Lucy Kaplansky is a rare vocal talent, “a truly gifted performer...full of enchanting songs” (New York Times). Blending country, folk and pop styles, she has the unique ability to make every song sound fresh, whether singing her own sweet originals, covering country classics by June Carter Cash and Gram Parsons or singing pop favorites by Lennon/McCartney and Nick Lowe. Lucy’s iconic voice has been featured in film and on television, including commercials like Chevrolet’s iconic “Heartbeat of America” jingle. A Billboard-charting singer and one of the top-selling artists on Red House Records, she has topped the folk and Americana radio charts and has been featured on shows throughout the world from NPR’s Weekend and Morning Editions to BBC Radio to CBS Sunday Morning. One of the most in demand harmony singers, Lucy has sung on countless records, performing with Suzanne Vega, Bryan Ferry, Nanci Griffith and Shawn Colvin.
Raised by a piano-playing mathematician and a homemaker in Chicago, Lucy began singing in bars when she was still a teenager, even traveling to Norway to perform as a country singer. When she was just out of high school, she took off for New York City, where she became part of the renaissance of the Greenwich Village folk scene centered around Folk City and the Fast Folk recordings. Her compatriots included Suzanne Vega, The Roches, Steve Forbert and John Gorka as well as her frequent duo partner Shawn Colvin. The New York Times said it was “easy to predict stardom for her,” but instead, Lucy got a doctorate in psychology and started a private practice.
Eventually Shawn Colvin lured Lucy back to music, producing her debut album The Tide (1994). Red House founder Bob Feldman was blown away by the release and signed her right away. Since then, she has released six solo albums with Red House and released radio-charting albums with the folk supergroups Red Horse (with Eliza Gilkyson and John Gorka) and Cry Cry Cry (with Dar Williams and Richard Shindell).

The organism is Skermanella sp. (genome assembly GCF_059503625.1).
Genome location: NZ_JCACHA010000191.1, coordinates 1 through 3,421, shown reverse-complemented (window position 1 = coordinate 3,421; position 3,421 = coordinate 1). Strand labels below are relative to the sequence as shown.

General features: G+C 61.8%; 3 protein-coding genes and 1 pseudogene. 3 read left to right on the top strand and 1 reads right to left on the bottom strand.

Currently on tour in support of her new album Reunion, Lucy continues to perform all over the world. When not performing, she lives in New York City, where she enjoys spending time with her husband and nine year-old daughter.
The End of America
The End of America is a band of friends, singers, and travelers who met on the road and found a kindred spirit in one another. The Philadelphia-based trio has a sound that is cornerstoned by the alchemy of their voices, weaving three distinct leads into harmony over a foundation of folk, rock, and americana. Fans often draw comparison to the likes of CSNY, Fleet Foxes and Ryan Adams.
All frontmen of previous bands, Brendon Thomas, James Downes and Trevor Leonard released their first EP in 2010. “Steep Bay” was written and recorded live at Thomas’ lakeside cabin in the Adirondacks. In 2012 they released “Shakey,” an EP captured on tape with a rhythm section. In 2016 TEOA produced their self-titled full length album with long time friend and go-to engineer David Downham at Gradwell House Recordings in Haddon Heights, NJ.
In 2016 the band made their debut at the 55th annual Philadelphia Folk Festival and were voted “Best New Act." TEOA earned the same title later on at the 2016 NERFA conference in Stamford, CT, and went on to be named “Most Wanted Artist” at the 2017 Falcon Ridge Folk Festival. During Bernie Sanders’ presidential bid he licensed TEOA’s song “Empty Sea” from for use in one of his official campaign videos.
The End of America is known for a powerful live show that highlights their harmonies, dynamic songwriting and playful stage banter. They have toured and performed at festivals across the east coast and midwest and have shared stages with the likes of Graham Nash, Beck, David Bromberg, Larry Campbell, Simone Felice, John K. Samson (of the Weakerthans) and Rocky Votolato. In 2013 TEOA was invited to play at Beck's “Song Reader” album release show in Los Angeles. The trio's rendition of “Please Leave A Light On When You Go” was broadcast live on KCRW and earned praise from Spin and Filter.